The Finnish newspaper Helsingin Sanomat writes of the success the Finnish composer Jean Sibelius gained with his performance at Queens Hall in London. The music of Sibelius had gained respect and enthusiasm in England, and critics had praised the performances. The newspaper summarises the articles Standard, Times and Daily Chronicle had written of the composer’s visit.
Standard had noted, that Sibelius evidently is a strong personality, and this affects his orchestra. With him as conductor, the orchestra performed both pieces extremely well.
Times wrote that the piece “Finlandia” had reached unusual popularity already since Mr Mood conducted it in England a few years before Sibelius’ visit. But now, with the composer present, both pieces were interpreted with extreme accuracy, grace and deep effect, despite the fact that both pieces are very challenging to master for a musician.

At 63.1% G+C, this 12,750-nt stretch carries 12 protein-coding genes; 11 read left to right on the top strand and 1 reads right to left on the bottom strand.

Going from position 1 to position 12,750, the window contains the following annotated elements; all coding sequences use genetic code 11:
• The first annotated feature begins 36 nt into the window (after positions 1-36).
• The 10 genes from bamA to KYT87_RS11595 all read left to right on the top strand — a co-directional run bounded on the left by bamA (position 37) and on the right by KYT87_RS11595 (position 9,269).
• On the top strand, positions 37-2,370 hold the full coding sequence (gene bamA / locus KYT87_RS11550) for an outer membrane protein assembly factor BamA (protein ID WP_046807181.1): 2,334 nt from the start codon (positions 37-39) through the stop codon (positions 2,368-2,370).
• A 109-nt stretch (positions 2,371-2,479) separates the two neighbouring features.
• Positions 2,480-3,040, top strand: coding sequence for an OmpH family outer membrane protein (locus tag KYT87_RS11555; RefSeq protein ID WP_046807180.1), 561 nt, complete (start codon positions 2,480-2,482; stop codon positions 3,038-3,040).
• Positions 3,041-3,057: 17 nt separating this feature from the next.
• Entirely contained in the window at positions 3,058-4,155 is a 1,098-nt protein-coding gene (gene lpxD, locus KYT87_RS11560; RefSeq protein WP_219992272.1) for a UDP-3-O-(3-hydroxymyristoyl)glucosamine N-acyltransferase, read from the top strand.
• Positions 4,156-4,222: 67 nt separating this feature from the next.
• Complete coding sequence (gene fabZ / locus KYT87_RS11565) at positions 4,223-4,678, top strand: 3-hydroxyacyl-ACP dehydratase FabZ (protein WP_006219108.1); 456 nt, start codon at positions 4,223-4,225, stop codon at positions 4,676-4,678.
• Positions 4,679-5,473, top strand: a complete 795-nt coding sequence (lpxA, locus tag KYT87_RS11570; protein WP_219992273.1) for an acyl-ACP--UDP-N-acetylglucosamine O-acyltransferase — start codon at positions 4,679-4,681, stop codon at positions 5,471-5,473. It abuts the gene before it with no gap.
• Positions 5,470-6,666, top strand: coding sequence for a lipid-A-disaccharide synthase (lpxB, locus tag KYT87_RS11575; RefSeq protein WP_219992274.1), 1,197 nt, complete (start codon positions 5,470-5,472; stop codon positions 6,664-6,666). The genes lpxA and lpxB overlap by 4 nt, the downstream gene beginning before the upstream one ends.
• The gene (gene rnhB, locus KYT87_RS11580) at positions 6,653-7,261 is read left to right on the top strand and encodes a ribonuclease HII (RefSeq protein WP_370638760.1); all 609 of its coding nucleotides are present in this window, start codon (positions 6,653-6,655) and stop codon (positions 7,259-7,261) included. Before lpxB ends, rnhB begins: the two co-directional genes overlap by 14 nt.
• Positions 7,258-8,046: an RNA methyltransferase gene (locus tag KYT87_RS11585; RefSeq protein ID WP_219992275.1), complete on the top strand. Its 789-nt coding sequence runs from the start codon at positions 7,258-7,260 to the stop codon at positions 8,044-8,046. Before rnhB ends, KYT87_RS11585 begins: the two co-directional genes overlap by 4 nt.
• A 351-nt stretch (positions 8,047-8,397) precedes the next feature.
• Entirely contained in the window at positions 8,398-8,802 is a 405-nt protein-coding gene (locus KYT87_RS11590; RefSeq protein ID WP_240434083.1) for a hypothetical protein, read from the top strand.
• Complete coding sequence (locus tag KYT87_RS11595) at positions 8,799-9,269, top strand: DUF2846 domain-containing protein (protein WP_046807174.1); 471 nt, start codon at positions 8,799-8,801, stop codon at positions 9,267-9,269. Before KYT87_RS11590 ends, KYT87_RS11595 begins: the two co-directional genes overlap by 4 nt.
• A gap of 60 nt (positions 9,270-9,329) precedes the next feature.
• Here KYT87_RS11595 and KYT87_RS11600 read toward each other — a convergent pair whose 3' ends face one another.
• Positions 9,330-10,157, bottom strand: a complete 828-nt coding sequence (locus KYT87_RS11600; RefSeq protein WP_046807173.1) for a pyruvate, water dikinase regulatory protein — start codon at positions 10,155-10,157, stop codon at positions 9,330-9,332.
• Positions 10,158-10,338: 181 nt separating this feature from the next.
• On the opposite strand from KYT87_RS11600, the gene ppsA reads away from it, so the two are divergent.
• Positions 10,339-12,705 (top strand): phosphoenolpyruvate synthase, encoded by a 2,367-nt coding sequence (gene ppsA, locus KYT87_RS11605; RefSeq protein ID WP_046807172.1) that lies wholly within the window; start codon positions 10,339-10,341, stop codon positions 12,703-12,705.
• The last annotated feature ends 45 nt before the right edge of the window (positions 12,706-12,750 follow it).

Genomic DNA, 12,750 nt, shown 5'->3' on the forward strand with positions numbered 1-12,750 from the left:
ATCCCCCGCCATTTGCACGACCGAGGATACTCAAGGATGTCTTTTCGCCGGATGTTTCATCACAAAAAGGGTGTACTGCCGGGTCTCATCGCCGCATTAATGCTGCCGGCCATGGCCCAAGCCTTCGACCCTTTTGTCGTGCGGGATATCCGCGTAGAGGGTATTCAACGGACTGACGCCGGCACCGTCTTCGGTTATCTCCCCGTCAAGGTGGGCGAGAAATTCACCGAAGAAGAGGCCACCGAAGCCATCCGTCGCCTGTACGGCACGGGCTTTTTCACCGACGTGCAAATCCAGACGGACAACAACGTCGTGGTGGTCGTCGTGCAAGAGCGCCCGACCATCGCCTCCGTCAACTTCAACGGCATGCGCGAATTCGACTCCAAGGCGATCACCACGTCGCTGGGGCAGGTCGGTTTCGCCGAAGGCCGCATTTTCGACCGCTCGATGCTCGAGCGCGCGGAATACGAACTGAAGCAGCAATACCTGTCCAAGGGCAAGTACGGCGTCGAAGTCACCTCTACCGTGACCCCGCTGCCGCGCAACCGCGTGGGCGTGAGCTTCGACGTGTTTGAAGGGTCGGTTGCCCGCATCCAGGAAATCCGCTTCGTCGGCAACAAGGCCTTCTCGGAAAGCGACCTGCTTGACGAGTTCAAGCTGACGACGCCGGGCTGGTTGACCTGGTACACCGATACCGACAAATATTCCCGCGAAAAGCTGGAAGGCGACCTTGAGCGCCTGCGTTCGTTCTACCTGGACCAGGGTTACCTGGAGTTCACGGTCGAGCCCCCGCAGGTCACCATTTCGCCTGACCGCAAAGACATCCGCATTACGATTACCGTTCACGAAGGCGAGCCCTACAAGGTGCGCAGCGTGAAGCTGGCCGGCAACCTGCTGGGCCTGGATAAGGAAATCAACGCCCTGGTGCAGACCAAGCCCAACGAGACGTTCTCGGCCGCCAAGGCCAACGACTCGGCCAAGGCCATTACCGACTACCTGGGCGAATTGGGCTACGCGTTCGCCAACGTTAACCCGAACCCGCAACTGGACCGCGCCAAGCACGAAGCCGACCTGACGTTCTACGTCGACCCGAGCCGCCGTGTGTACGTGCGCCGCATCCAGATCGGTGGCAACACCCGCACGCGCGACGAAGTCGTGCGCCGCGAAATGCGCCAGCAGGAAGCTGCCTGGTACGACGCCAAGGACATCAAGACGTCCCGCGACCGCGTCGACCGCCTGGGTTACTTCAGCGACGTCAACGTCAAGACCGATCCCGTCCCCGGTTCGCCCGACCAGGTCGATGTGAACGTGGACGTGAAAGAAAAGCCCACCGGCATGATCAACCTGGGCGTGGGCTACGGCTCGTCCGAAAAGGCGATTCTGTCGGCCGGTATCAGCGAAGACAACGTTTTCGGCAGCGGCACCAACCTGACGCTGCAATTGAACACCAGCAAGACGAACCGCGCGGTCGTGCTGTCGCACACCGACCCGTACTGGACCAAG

Daily Chronicle had published an article with a picture of the composer. Daily Chronicle wrote, that often music gives a more lively interpretation of the injustices a nation has faced, and its melancholy and despair, than written word. Sibelius had some time ago had the honour that Russian officials had banned Sibelius’ composition “Finlandia”, because it conveyed in a too realistic way the national feeling of the oppressed Finland. Even though it is only a musical piece, its vigour is so evident and strong, that it nearly creates a riot on the streets of Helsinki. Daily Chronicle writes that no English composer could create such charm and ecstasy. Some English composers believe that by using national or local folk songs, they could create a picture of the national identity today. But not Sibelius, he is his own interpreter and lets his music speak for itself.